The following is an article from ACO Insights. Visit www.acoinsights.com for the latest on accountable care.
According to Kaiser Health News, some of the leading health systems in the nation have declined to participate in the Pioneer accountable care program announced this summer by the Centers for Medicare & Medicaid Services (CMS). The Mayo Clinic, the Cleveland Clinic, Geisinger Health System and Intermountain Healthcare were repeatedly touted as models for a new health care delivery system, but have declined the Pioneer program, Kaiser Health News reported.
Reviewing the rules
The Pioneer option was introduced following the release of CMS’ proposed ACO rules in March, which were met with a cool reception by many providers and health systems who said the risk-reward wasn’t worth it, not to mention the investment needed to develop a new delivery model with physician alignment and EMR technology.
“It has a number of very specific administrative hurdles that are probably overly detailed,” Thomas Graf, MD, Chairman, Community Practice Service line for Geisinger Health System, said during the summer. “The protection that was put in place for CMS and for some of the government stakeholders creates a business model that probably is not going to be widely embraced. The risk-return ratio is probably beyond what most organizations are comfortable doing right out of the gate. Certainly the quality measures are very important, but again, that program seems to be somewhat aggressive in its timeline.”
In May, CMS introduced three new Affordable Care Act initiatives, including the Pioneer ACO Model, which according to CMS was designed for “advanced organizations ready to participate in shared savings.” But some of those organizations, including Mayo, Cleveland and Geisinger, declined to participate, instead waiting to see what CMS’ final rules on ACOs will be. Geisinger and some of the other organizations decided to remain in the Physician Group Practice Demonstration instead for another two years.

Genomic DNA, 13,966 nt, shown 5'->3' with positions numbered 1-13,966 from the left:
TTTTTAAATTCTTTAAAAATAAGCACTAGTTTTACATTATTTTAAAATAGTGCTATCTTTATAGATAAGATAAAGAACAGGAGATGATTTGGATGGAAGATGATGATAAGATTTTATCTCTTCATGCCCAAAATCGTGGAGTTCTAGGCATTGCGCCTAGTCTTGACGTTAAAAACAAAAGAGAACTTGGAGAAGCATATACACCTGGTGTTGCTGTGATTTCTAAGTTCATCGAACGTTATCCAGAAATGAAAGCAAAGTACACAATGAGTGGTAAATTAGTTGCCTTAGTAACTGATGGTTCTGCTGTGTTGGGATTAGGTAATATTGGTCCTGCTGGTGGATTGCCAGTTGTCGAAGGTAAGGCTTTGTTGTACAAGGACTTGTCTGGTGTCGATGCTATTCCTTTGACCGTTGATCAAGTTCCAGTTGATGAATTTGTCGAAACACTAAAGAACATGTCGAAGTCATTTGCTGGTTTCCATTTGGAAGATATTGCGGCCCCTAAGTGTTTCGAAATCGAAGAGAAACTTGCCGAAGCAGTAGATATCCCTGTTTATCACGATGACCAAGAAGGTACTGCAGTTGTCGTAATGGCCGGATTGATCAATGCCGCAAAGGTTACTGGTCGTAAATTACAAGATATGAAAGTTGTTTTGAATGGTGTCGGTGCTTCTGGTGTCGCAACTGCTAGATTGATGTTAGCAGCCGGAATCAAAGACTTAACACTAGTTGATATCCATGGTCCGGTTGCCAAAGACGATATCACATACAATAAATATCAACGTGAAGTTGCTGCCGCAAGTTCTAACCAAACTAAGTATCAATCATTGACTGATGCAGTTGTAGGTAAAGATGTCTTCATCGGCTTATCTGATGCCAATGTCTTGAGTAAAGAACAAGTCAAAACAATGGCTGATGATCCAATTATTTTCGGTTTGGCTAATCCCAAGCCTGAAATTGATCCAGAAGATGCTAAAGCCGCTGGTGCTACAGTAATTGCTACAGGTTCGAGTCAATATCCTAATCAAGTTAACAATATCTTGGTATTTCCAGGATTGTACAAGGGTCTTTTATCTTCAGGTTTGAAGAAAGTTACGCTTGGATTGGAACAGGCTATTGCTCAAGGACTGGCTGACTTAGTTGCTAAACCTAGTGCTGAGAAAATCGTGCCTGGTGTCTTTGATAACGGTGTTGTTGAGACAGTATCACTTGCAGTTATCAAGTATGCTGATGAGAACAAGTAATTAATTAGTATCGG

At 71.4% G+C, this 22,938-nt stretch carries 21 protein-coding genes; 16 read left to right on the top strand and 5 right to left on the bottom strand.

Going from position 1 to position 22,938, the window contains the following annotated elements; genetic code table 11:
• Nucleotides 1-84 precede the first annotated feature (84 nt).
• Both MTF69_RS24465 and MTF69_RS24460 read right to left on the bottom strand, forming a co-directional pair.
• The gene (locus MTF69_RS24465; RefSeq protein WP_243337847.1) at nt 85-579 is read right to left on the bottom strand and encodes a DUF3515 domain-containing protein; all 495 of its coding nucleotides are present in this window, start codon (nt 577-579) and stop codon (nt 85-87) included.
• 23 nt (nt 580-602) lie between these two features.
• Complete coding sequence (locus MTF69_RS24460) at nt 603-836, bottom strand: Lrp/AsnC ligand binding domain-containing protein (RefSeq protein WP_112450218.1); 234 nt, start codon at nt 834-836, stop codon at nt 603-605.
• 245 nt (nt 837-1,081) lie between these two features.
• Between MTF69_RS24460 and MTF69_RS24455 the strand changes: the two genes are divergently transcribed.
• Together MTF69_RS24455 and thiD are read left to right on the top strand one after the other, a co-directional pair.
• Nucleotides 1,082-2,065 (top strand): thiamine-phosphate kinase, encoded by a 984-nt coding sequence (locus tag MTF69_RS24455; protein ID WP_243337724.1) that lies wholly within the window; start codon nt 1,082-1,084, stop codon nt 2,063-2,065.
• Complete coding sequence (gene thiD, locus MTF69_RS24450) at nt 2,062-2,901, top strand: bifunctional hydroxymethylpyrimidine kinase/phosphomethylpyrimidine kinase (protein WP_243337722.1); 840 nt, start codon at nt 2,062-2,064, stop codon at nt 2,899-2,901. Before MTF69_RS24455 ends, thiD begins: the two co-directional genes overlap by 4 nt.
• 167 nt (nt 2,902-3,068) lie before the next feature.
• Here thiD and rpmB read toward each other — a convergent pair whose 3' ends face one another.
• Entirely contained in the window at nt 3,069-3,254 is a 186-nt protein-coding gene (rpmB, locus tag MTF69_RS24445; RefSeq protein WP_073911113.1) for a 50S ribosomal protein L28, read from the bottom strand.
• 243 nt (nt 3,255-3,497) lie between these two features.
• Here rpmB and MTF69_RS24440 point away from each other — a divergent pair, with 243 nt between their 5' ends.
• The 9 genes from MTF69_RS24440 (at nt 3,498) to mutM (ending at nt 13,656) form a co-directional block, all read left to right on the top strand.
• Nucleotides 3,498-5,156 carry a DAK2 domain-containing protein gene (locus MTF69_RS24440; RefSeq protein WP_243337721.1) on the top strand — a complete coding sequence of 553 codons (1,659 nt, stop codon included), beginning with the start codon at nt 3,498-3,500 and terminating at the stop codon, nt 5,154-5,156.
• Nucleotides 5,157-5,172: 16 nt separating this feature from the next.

Those who are in
Although CMS hasn’t released how many organizations have applied, Kaiser Health News reported that the Advisory Board Company, a hospital consulting firm, estimates that between 30 and 50 organizations have applied for the Pioneer program. A partial list from Kaiser included Tucson Medical Center in Arizona; Banner Health (multiple states); Mountain States Health Alliance (multiple states); Minnesota-based Fairview Health Services; New Jersey-based Hackensack University Medical Center; Texas Health Resources; and Michigan-based Henry Ford Health System.
“Fairview Health Services submitted an application for the Pioneer ACO,” Fairview said in a released statement. “Fairview is changing care delivery models and seeking payment models that recognize the value we create for patients and payers. The Pioneer presents an opportunity for us to work with Medicare to change the payment model.”
“Regardless of how the federal government chooses to define it, the accountable care model is still the future of health care delivery, and the best option for patients, payers and providers,” said Dennis Vonderfecht, president and CEO of Mountain States Health Alliance, ISHN’s primary stakeholder. “The triple-aim of the ACO model – improving health, reducing cost and enhancing the patient experience – is a set of values MSHA has embraced for some time. The formation of an ACO allows us to put a structure to that commitment, and to partner on that mission with other providers and community stakeholders for the benefit of all patients in this region.”